Don't expect 'revolution' in Biden's approach to EU data-transfer talks, EDPS says

19 Nov 2020 12:00 am by Matthew Newman

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The EU shouldn’t expect any “revolutionary” changes to how a new US administration approaches talks on trans-Atlantic data transfers, the European Data Protection Supervisor has told MLex, after an EU court struck down the previous accord in July.

“From 2001 until today we have had different administrations in the White House and we're talking about a system which is evolving. There are no revolutionary changes. There is an evolution,” Wojciech Wiewiórowski, the data-protection authority for the EU bodies and agencies, said in an interview.

Wiewiórowski was referring to the Safe Harbor agreement, the first EU-US data-transfer deal, which the EU Court of Justice annulled in 2015 following a challenge by Max Schrems, an Austrian data-privacy advocate.

The EU and the US then negotiated a new agreement, known as the Privacy Shield, but the EU's top court annulled that deal in July this year, arguing that US intelligence surveillance oversight is “not circumscribed in a way that satisfies requirements that are essentially equivalent to those required under EU law.”

The EU and US negotiators have started “technical talks” on a new agreement on international data transfers. They are trying to determine how to meet the court’s complaints about intelligence agencies’ collection of data and how to bolster a redress mechanism that was set up in the Privacy Shield to give Europeans the ability to complain if they thought their data was being inappropriately handled by intelligence services.

Wiewiórowski downplayed any major changes to the US approach to surveillance law under President-elect Joe Biden’s administration.

When asked whether the Biden administration will take a different approach to its predecessor, Wiewiórowski said, “It's not for me to assess that … Everything is up to the new administration, and the new administration will have to decide."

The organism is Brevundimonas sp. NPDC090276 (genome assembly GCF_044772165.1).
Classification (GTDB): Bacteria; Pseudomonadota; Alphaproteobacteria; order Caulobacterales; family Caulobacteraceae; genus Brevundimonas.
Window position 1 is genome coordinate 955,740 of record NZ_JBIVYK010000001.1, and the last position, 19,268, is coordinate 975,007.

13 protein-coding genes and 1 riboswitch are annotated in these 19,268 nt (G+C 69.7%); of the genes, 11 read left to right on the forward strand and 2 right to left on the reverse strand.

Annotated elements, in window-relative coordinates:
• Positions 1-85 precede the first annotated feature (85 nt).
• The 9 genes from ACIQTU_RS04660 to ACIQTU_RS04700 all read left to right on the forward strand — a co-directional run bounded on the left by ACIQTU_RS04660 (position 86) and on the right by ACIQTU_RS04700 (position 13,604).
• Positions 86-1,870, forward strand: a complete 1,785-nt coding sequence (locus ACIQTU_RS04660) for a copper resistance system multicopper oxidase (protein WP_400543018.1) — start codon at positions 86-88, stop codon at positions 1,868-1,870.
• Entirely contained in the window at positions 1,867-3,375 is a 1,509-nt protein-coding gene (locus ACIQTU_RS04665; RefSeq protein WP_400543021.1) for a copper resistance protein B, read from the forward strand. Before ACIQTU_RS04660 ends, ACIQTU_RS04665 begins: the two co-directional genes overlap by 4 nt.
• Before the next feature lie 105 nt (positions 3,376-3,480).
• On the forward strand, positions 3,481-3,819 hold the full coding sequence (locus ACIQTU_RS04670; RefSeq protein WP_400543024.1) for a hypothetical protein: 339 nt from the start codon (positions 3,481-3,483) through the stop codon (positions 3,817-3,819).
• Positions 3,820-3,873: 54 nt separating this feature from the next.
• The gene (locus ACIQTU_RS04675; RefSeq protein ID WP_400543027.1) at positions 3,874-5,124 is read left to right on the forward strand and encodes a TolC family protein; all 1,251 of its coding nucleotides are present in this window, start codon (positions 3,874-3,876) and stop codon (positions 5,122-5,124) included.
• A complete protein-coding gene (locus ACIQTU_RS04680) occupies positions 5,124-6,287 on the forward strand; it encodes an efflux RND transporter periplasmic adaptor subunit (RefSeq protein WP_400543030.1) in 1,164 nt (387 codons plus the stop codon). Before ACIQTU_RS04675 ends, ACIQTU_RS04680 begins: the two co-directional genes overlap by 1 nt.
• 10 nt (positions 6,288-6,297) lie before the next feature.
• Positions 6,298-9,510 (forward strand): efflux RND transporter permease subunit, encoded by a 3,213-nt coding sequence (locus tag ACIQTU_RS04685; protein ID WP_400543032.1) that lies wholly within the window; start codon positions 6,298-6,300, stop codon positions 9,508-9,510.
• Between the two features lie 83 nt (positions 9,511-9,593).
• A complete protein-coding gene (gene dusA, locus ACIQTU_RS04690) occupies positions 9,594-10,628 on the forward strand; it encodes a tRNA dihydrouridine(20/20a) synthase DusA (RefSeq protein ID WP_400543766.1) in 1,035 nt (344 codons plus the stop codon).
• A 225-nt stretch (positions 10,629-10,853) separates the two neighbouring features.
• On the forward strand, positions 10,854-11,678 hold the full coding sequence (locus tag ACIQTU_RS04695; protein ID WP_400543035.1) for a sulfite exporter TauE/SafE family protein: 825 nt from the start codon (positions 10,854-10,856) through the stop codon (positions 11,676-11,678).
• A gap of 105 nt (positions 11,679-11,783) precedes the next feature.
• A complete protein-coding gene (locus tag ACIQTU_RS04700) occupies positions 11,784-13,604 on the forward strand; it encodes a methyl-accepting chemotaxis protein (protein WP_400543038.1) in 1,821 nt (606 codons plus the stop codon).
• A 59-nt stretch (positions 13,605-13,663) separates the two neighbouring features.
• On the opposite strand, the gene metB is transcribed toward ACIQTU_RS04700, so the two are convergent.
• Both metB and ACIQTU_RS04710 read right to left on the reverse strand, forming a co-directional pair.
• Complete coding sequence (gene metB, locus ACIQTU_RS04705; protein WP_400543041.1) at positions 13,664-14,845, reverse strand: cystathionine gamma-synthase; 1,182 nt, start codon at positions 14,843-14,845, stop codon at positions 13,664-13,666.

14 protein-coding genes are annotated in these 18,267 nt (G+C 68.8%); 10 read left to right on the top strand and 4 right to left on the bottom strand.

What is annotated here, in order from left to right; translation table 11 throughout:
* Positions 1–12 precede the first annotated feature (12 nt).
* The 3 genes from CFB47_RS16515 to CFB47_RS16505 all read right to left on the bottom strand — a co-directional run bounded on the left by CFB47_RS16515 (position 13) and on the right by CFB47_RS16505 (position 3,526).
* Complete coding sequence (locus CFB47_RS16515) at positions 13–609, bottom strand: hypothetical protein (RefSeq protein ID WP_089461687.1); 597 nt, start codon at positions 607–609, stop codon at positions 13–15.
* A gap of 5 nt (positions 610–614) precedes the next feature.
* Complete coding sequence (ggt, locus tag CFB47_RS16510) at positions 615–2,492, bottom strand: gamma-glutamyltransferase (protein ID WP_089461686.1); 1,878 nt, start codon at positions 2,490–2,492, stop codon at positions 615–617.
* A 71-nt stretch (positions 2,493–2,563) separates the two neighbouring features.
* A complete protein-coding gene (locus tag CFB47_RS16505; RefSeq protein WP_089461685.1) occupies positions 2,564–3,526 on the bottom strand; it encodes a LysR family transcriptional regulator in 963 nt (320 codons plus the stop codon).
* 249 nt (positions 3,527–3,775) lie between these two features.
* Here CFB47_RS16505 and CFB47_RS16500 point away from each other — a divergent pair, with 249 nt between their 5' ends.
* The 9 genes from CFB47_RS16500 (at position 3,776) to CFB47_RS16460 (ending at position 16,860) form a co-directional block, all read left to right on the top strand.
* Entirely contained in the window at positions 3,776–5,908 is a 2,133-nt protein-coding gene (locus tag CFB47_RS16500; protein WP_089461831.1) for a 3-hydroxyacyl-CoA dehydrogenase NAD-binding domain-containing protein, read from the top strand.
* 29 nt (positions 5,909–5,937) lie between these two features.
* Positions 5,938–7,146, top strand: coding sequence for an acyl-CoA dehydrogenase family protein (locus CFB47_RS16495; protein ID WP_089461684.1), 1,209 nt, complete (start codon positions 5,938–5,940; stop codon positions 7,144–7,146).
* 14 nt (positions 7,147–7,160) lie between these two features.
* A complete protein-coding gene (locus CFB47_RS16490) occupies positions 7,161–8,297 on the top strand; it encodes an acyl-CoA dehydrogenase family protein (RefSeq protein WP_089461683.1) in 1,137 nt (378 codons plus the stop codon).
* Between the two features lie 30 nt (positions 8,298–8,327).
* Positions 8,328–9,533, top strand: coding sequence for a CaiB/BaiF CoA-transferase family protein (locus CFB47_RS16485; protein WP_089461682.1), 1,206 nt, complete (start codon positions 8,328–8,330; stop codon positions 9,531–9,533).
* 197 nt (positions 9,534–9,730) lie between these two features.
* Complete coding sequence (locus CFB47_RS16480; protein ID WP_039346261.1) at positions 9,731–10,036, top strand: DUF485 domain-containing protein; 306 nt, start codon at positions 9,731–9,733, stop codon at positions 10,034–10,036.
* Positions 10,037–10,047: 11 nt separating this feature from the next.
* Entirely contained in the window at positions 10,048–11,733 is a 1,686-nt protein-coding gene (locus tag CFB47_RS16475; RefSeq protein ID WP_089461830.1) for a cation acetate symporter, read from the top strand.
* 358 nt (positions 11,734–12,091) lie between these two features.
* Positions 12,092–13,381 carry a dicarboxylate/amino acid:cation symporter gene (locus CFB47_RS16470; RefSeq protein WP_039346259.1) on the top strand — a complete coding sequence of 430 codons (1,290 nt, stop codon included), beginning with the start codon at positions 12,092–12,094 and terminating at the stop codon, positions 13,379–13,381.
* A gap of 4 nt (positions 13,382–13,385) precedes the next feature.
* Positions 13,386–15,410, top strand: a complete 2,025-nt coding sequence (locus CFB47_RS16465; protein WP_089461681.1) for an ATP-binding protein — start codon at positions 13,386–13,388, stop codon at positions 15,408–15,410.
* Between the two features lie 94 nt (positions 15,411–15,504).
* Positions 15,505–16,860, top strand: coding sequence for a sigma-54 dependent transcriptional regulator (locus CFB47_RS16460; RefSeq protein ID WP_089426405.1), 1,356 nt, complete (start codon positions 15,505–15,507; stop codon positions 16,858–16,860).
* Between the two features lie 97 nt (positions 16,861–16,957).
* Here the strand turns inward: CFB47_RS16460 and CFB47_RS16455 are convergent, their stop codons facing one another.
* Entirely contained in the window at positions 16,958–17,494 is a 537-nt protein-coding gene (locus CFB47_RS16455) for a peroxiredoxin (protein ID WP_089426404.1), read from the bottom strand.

“If you look at the previous agreements, they've been taken by different administrations and held on to by different administrations,” he said. “I don't think that a change of president has changed too much in this subject.”

Some EU officials have expressed hope that the US will change its surveillance rules to ensure that Europeans will have redress in US courts and thus abide by the EU’s court’s ruling.

Miapetra Kumpula-Natri, a Finnish Socialist member of the European Parliament, hopes the Biden administration will make the necessary adjustments to unblock trans-Atlantic data transfers.

"I strongly hope that the … Biden administration, if soon confirmed, will make necessary adjustments to privacy" so that the issue won't "jeopardize the good start we have had with the partner across the Atlantic," she said.

But US officials have been less sanguine.

Alex Greenstein, director of the Privacy Shield team at the US Department of Commerce, said in September that addressing the court’s concerns about protecting Europeans’ personal data may not have to involve "wholesale" changes to US national security laws — something which he said would be likely to face resistance from any US administration.

Wiewiórowski told MLex that he would “love” a better atmosphere for negotiators in the next year, “but I don't know if anyone can tell us if just a change of the president makes a big change in the American approach to national security.”

— California dreaming? —

Under the EU’s General Data Protection Regulation, data can only be transferred to countries that provide “adequate” protection of EU citizens’ privacy rights.

The European Commission currently has 12 adequacy decisions — some with countries such as Canada and New Zealand — but also several with smaller dependencies such as Jersey and the Isle of Man, as the GDPR allows the commission to reach an adequacy decision for a region of a country.

Following the US’s loss of its adequacy status in July, San Francisco real-estate developer Alastair Mactaggart said California could be eligible to apply for an adequacy decision under the GDPR if voters approved new privacy rules for businesses. On Nov. 3, they did.

But Wiewiórowski said it’s not likely that California will apply for an adequacy decision.

“I don't believe that we will see any kind of adequacy decision which is directed to several states of the US,” he said. “I simply don't think they will ever apply for adequacy. Do you think that California will ever start to negotiate the agreement like that with the EU? I have big doubts whether it's possible according to American law."

But he said he’s very pleased that US states such as California and Washington are taking privacy seriously.

When asked whether the US should adopt national-data protection legislation, he said that it’s not for the EDPS to “advise or propose” laws for a foreign jurisdiction. But he stressed that the US doesn’t need to have the same data-protection laws as in the EU to provide adequate protection under GDPR.

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